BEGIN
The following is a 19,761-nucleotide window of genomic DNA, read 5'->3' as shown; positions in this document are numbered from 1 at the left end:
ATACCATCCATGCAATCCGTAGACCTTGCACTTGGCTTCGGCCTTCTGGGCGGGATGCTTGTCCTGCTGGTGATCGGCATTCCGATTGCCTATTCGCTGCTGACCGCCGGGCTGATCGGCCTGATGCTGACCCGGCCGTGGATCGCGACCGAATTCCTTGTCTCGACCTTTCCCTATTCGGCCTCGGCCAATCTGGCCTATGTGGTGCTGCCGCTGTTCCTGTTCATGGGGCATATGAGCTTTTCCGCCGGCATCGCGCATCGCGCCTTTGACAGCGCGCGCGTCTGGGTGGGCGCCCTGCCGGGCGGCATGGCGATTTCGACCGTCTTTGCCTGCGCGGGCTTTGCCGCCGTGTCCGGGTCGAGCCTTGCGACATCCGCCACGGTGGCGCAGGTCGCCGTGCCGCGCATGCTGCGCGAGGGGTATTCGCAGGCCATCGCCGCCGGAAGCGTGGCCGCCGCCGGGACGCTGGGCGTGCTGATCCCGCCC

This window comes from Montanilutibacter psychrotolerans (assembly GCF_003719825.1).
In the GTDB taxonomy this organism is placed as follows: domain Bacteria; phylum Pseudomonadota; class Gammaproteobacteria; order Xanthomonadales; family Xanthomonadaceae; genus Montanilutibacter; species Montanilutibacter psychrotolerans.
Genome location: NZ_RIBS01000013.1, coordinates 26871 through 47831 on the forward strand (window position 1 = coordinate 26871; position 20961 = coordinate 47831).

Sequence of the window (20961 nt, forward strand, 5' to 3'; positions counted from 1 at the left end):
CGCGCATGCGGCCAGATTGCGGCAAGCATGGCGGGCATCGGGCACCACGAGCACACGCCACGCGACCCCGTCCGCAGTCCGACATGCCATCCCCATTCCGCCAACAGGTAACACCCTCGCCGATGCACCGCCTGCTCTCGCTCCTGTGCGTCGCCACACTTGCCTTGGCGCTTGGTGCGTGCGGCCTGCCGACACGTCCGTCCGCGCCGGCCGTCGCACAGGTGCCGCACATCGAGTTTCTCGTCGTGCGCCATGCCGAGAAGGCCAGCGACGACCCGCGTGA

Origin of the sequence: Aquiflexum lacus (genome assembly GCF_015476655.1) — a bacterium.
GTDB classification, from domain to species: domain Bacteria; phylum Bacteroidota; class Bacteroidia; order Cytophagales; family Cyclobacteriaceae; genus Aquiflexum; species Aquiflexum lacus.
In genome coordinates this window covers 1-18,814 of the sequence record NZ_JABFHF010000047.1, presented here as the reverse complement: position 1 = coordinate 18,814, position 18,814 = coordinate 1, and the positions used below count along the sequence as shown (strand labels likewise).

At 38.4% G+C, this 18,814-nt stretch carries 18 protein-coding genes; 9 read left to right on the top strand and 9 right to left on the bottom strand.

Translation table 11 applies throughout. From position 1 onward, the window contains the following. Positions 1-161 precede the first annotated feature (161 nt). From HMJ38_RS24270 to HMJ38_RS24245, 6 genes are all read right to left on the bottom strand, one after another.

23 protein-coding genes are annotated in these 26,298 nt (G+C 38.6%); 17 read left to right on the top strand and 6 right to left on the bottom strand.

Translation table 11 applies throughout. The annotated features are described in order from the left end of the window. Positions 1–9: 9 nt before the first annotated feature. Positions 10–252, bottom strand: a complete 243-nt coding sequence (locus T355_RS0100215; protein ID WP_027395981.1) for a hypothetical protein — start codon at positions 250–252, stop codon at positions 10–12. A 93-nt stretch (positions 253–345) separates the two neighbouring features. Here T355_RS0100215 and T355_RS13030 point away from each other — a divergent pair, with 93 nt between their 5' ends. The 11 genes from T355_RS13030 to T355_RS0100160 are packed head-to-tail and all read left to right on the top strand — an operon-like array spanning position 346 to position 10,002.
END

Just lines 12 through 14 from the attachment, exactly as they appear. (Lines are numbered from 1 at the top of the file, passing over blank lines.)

Translation table 11 applies throughout. From position 1 onward, the window contains the following. Positions 1-161 precede the first annotated feature (161 nt). From HMJ38_RS24270 to HMJ38_RS24245, 6 genes are all read right to left on the bottom strand, one after another.

23 protein-coding genes are annotated in these 26,298 nt (G+C 38.6%); 17 read left to right on the top strand and 6 right to left on the bottom strand.

Translation table 11 applies throughout. The annotated features are described in order from the left end of the window. Positions 1–9: 9 nt before the first annotated feature. Positions 10–252, bottom strand: a complete 243-nt coding sequence (locus T355_RS0100215; protein ID WP_027395981.1) for a hypothetical protein — start codon at positions 250–252, stop codon at positions 10–12. A 93-nt stretch (positions 253–345) separates the two neighbouring features. Here T355_RS0100215 and T355_RS13030 point away from each other — a divergent pair, with 93 nt between their 5' ends. The 11 genes from T355_RS13030 to T355_RS0100160 are packed head-to-tail and all read left to right on the top strand — an operon-like array spanning position 346 to position 10,002.